Archive for the ‘Console gaming’ Category

Yesterday I stumbled on an article on Talk Amongst Yourselves arguing that all games should have a difficulty setting to allows all kinds of players, read here casual with little time, could complete all the games and not be locked out of experiencing a game because they can’t get through it. The author argues that by doing so, game companies will gain by having more customers for their games and everyone wins.  If this sounds familiars it’s because it’s the same old casual vs hardcore debate we’ve been having with MMOs for years.

Once upon a time I might have agreed with him but now I think that’s a load of crap. Games don’t and shouldn’t have to cater to every audience out there. Not only is it very hard and time consuming to adjust a game for multiple difficulty settings but you run the very real risk of killing the experience that you’re trying to deliver with your game. The TAY article author uses Bloodborne and completion numbers as indicators that a large number of players don’t get to complete the game and in a way, wasted their time and money on a game that was too hard for them which, according to the author, probably left them frustrated.

And then he drops the killer argument, if they add an easy mode it doesn’t deprive the others of anything, they just don’t have to use it, so everyone wins! Game sells more, player finish the game, happiness all around!

It’s not about finishing the game

So let’s talk about Bloodborne which is the main focus of the article and ask ourselves what makes it and by extension the Soul’s series such beloved games. It’s not the story, which you can entirely miss, not the combat which is better handled in many other games, the graphics are nice but not the best so what is it? Could it be the difficulty? Are all Bloodborne players masochists who enjoy being killed over and over? Maybe a few but not all of us.

What makes a game like Bloodborne, or any game for that matter, great is the experience it gives the player. With Bloodborne, the experience it aims to deliver is to make you feel like you’re fighting against desperate, even unfair odds. That victory will only achieved through sweat, tears and outsmarting the opposition. It makes uncovering the story feels special because you have to go out of your way to find the clues and use your head to put the pieces together. It’s about learning to enjoy failing, and then trying again.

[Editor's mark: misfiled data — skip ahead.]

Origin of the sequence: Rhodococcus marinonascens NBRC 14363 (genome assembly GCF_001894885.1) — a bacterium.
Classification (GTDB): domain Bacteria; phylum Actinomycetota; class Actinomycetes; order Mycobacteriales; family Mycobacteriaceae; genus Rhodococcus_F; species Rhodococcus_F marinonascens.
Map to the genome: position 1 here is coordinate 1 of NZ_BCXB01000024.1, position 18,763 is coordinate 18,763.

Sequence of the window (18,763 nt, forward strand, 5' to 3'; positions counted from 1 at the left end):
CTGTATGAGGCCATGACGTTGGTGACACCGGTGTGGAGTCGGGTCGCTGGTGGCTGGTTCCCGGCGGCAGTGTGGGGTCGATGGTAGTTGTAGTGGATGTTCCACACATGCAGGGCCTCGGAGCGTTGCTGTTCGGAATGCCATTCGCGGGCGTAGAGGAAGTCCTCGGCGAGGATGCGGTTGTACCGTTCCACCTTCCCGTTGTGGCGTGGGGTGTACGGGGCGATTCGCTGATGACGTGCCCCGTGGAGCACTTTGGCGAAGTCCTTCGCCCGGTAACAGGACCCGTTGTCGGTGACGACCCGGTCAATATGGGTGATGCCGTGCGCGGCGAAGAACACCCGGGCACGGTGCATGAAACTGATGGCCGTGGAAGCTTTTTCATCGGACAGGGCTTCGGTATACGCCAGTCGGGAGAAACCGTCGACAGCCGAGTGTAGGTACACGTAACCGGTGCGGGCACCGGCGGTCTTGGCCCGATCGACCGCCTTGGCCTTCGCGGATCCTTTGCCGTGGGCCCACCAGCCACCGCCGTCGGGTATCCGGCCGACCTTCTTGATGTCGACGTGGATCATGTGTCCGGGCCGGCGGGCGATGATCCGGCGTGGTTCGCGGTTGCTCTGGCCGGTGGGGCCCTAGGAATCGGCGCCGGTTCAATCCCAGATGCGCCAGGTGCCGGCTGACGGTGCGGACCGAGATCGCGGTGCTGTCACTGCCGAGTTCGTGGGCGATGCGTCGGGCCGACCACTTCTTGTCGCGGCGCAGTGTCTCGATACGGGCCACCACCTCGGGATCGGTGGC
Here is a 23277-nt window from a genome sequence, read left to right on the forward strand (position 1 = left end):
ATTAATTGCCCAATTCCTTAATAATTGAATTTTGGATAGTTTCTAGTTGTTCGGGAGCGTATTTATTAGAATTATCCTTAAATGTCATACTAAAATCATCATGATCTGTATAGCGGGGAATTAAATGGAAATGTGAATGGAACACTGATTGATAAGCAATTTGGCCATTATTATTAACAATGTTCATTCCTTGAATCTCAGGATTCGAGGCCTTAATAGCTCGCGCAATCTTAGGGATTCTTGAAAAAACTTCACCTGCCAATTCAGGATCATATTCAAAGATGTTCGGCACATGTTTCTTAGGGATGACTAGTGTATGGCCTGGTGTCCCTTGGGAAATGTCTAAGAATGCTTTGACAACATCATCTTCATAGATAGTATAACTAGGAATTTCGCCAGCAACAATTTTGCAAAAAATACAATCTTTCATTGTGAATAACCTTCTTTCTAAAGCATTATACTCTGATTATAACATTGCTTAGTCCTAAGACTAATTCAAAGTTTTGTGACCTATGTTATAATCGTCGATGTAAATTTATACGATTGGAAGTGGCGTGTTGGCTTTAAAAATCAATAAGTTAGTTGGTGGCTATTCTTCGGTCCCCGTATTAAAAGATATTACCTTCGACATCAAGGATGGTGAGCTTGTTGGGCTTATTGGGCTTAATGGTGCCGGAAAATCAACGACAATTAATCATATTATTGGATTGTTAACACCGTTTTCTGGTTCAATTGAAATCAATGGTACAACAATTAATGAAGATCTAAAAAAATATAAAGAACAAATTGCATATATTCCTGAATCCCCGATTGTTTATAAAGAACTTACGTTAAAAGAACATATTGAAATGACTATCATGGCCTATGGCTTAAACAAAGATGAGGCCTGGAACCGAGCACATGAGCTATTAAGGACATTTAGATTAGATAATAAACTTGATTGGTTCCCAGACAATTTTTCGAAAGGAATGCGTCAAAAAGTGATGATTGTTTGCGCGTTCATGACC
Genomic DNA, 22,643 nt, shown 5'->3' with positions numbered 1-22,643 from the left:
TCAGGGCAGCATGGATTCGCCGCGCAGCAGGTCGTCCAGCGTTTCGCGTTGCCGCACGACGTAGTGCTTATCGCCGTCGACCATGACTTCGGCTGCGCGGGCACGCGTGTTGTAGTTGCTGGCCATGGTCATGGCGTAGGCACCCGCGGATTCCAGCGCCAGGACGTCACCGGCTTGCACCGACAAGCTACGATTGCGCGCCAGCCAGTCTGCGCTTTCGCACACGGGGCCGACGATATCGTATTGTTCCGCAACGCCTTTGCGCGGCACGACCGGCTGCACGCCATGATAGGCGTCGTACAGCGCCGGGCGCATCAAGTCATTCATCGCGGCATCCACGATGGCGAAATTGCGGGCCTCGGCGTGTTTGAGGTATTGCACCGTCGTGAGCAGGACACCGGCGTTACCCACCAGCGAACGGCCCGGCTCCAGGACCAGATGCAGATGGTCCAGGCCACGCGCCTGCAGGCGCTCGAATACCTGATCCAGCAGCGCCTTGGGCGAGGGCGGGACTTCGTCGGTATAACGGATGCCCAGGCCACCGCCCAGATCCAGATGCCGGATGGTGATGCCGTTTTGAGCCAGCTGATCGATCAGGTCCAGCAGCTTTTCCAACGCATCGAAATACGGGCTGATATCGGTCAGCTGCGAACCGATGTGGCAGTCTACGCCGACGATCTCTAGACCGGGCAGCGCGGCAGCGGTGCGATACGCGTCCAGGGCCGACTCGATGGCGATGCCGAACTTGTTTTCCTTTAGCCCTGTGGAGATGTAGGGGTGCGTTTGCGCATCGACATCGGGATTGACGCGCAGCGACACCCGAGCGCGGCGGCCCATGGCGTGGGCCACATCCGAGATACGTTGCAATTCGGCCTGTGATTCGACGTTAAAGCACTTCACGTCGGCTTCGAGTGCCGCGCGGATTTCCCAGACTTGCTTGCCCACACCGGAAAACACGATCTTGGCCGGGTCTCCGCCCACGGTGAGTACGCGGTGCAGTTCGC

That is what Bloodborne is about and its difficulty is the core mechanic it uses to deliver that experience. If you lower it, you are essentially killing the experience and you’re just playing a mostly bland action rpg.

So when the reviewer complains about the game being too difficult and not being able to experience the game he’s in fact getting the perfect Bloodborne experience. He might not like it and that’s his choice but not all game have to be for everyone and that’s fine. Just like I didn’t like Undertale experience, I have to admit it was a well done game. Likewise, you can not enjoy Bloodborne but that doesn’t mean the game should change to suit your tastes.

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Quick gaming update

Oh hello everyone!

Sorry for the recent quiet but work has been insane as of late and since I tend to do most of my blogging at work during quieter moments it has not been working out lately. Twitter has been a good source of quick entertainment but no real time for blogging until right now so I’m taking 15 minutes and doing a grab bag post of recent happenings.

On the FF14 front I put crafting on ice while I leveled my archer/bard to get Quelling strikes. I have three levels to go now so I’m nearly done with that and after that I’ll probably head back to crafting until Heavensward hit or I could always take Bard to 50… who knows?

I had an urge to play Swtor last weekend. That urge lasted just long enough to get me through Ajunta Pall tomb. My inner dialogue during that experience was along the lines of “I could do this in FF14 and it would be better”. Also the cash shop all over the place is still annoying as hell.

Between FF sessions I’m playing lots of Bloodborne which I’m enjoying a lot. I’m trying to do the game as spoiler-less as I can and while there was a few slipups, overall I haven’t been spoiled too much. I managed defeat Rom the vacuous spider yesterday and now the game has gone into truly weird mode. Love it.

I’ll keep this short for now because I can see the end of this rare moment of quiet. Hope you all have a great week!

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Resident Evil: Revelations 2
System: PS3, PS4, PSVita, PC, Xbox360, Xbox One
Release date: February 24th, 2015 (Playstation version)

A bit over two years ago I embarked on a gaming marathon to complete the whole of the Resident Evil series following the sequence of events as they happened in the series. You can find my adventures through the eleven games on this blog by checking the posts tagged Console Gaming.

Now that a new game is out, it’s time to add a new entry to the marathon.

Previously on Resident Evil

Last time we stepped in the RE universe, things were pretty much a mess. Wesker, the series main supervillain has been defeated but now there’s a few madmen running around with viruses creating chaos all over the world.  Revelations 1 and RE6 dealt with such threats and so does Revelations 2. The zombie poo hit the fan and it’s up to you to uncover what happened and save the day from a new megalomaniac, which happens to be Albert Wesker daughter (no huge spoilers here). So with her and Jake Wesker from RE6 we’re now up to two Wesker kids which honestly feel weird given what we knew of the dad. In fact I would not be surprised at all if we learn in later games that there’ cloning shenanigans at work here.